Snow problems! 2018 BMW GS launch still on

Britain may be frozen to a standstill - but we've escaped to Spain for the F750/850 launch

Snow problems! 2018 BMW GS launch still on

AFTER a surprisingly minor delay courtesy of Snowmageddon (bravo Stansted), Visordown has arrived in slightly warmer climes for the launch of BMW’s new F850 and 750 GSes.

But before you get too jealous, check out this weather report…

Yep, while you have a picturesque dusting of the white stuff, we’ll be riding metal lightning conductors on Spain’s southern coast. 

But what exactly are these lightning attractors – apart from ‘fully redesigned’ versions of BMW’s popular middleweight adventure machines?

Well, despite the name differences, they are in fact the same capacity – both up to 853cc from the 798cc of their predecessors.

There are power and torque hikes too, up to 95hp from 85hp and 61.2lbft to 67.8lbft for the F850 GS and from 75hp to 77hp and 59.7lbft to 61.2lbft for the F750 GS.

Meanwhile, a new steel monocoque frame uses the revised parallel twin as a stressed member and a repositioned fuel tank promises a better centre of gravity.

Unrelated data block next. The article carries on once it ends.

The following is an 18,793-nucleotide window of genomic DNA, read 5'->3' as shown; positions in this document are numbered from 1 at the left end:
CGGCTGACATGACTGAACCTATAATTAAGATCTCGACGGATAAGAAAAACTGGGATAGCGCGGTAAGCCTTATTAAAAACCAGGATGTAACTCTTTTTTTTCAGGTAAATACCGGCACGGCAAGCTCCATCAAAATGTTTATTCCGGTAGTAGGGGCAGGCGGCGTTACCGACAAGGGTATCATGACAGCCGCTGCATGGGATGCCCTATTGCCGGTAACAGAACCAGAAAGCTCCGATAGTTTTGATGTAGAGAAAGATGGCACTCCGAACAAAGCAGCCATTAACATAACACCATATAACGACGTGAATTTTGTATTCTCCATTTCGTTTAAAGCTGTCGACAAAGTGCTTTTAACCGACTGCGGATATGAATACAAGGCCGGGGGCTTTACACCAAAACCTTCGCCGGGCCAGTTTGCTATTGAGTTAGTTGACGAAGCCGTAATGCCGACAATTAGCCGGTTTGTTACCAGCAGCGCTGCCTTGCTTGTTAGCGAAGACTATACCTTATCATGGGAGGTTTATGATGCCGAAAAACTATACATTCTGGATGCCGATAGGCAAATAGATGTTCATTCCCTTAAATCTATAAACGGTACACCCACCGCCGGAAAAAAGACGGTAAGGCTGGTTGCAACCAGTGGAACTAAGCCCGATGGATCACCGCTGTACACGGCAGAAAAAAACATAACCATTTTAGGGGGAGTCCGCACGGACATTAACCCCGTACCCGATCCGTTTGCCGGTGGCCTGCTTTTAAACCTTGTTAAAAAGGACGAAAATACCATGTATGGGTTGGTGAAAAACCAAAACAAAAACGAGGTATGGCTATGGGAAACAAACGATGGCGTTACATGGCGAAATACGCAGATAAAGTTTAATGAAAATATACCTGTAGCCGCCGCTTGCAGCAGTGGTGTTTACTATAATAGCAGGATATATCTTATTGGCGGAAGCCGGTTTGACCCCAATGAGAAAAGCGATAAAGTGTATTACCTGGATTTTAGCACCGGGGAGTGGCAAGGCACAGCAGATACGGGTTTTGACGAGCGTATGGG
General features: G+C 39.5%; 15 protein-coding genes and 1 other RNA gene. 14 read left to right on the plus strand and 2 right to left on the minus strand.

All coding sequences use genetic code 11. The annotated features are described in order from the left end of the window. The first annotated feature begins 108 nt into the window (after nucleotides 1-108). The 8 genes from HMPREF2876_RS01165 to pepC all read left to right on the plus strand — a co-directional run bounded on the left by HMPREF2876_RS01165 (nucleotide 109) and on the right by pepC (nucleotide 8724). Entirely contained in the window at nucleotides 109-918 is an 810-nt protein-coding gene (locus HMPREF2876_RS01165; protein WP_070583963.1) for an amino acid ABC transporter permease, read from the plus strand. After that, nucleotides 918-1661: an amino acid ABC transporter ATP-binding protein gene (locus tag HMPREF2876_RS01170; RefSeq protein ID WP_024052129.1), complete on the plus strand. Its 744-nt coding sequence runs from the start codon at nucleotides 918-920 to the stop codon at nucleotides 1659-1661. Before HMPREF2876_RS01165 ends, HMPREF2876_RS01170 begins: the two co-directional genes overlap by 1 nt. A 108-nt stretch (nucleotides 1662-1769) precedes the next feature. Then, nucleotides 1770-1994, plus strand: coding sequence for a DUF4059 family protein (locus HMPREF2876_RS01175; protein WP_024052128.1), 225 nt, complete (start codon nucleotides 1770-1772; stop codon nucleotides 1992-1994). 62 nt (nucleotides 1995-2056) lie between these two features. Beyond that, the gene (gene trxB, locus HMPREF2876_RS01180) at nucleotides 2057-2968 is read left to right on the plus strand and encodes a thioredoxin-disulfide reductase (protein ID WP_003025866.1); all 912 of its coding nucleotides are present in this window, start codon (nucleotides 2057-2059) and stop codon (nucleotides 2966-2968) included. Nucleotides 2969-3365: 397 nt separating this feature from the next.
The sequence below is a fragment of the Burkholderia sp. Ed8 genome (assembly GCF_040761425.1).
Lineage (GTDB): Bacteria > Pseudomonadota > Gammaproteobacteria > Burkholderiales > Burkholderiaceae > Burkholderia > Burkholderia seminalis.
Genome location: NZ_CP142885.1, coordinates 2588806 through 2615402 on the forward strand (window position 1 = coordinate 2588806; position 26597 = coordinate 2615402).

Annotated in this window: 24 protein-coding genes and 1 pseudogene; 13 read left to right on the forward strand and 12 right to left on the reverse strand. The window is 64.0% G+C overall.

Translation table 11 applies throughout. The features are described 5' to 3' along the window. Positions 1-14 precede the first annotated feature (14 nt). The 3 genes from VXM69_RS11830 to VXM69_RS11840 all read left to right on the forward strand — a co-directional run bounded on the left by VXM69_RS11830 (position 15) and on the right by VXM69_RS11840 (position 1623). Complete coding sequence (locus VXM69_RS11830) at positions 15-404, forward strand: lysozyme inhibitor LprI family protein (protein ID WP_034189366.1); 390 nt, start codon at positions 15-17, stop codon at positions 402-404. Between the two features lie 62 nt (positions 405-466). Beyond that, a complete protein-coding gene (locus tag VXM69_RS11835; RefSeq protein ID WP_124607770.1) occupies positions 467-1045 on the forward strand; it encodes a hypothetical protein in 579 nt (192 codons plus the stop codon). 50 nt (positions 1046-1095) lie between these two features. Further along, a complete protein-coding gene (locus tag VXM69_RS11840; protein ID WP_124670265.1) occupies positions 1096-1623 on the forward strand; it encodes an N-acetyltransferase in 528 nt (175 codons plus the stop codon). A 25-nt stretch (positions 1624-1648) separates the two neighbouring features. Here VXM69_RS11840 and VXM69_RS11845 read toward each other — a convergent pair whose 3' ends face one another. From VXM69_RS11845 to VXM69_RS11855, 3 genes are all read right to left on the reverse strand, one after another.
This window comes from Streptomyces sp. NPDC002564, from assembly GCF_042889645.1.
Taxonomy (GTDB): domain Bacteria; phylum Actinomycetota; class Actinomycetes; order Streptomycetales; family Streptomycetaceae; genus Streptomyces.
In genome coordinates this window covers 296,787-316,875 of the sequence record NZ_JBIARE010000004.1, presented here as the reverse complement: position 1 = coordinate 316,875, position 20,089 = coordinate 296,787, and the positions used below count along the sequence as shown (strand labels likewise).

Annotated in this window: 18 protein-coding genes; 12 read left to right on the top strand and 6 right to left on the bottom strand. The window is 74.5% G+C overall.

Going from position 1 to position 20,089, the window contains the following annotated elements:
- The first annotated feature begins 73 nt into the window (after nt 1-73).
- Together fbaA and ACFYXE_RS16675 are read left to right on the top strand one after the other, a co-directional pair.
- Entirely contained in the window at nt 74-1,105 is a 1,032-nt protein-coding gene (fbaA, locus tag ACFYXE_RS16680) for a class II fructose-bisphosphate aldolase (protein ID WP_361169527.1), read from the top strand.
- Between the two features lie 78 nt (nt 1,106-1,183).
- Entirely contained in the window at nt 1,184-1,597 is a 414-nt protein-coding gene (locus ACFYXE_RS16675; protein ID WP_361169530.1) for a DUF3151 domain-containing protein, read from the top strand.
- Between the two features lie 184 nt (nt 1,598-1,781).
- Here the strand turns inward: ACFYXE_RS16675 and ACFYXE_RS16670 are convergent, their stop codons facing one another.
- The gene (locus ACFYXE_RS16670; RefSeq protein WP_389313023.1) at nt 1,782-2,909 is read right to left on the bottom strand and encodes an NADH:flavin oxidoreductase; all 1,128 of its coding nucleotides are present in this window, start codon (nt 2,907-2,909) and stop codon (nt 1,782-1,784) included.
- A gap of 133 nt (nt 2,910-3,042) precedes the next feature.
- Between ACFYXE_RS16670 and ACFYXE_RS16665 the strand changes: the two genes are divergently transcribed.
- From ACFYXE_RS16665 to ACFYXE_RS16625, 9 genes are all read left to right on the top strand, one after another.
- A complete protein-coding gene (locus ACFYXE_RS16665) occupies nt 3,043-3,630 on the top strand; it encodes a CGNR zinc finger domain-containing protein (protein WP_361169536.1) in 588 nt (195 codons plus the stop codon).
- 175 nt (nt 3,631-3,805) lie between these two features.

Both bikes benefit from an aluminium double-sided swing-arm and shock, with the option to add BMW’s ESA (electronic suspension adjustment).  

BMW’s ASC (automatic stability control) traction control is standard as is ABS and riding modes of ‘Rain’ and ‘Road’. There are more modes available depending on spec levels and BMW’s TFT ‘Connectivity’ dash with ‘intelligent emergency call function’ can also be specified.

As for braking, two-piston floating calipers on 305mm twin discs feature up front on both models while the rears wear a single-piston floating caliper on a 265mm disc.  

Despite their similarities, the German manufacturer is intent on separating the two models, increasing their appeal to their respective audiences – the F850 GS for riders wanting great touring and off-road capabilities and the F750 GS for riders who like the feel of its bigger brother, combined with a low seat height and road-focused nature.

So while the 750 wears a conventional 41mm fork, the 850 gets a new upside-down 43mm unit, with more suspension travel at both ends.

Similarly, the F750 GS features cast aluminium wheels with a 19-inch front while the 850’s running gear is wire-spoked, with a 21-inch front – perfect for off-road adventures.

But whether we’ll get to test the 850’s true off-road capabilities tomorrow is yet to be seen. With southern Spain soggier than a posh bloke's handshake, it looks like our off-road test route may be somewhat shorter than anticipated.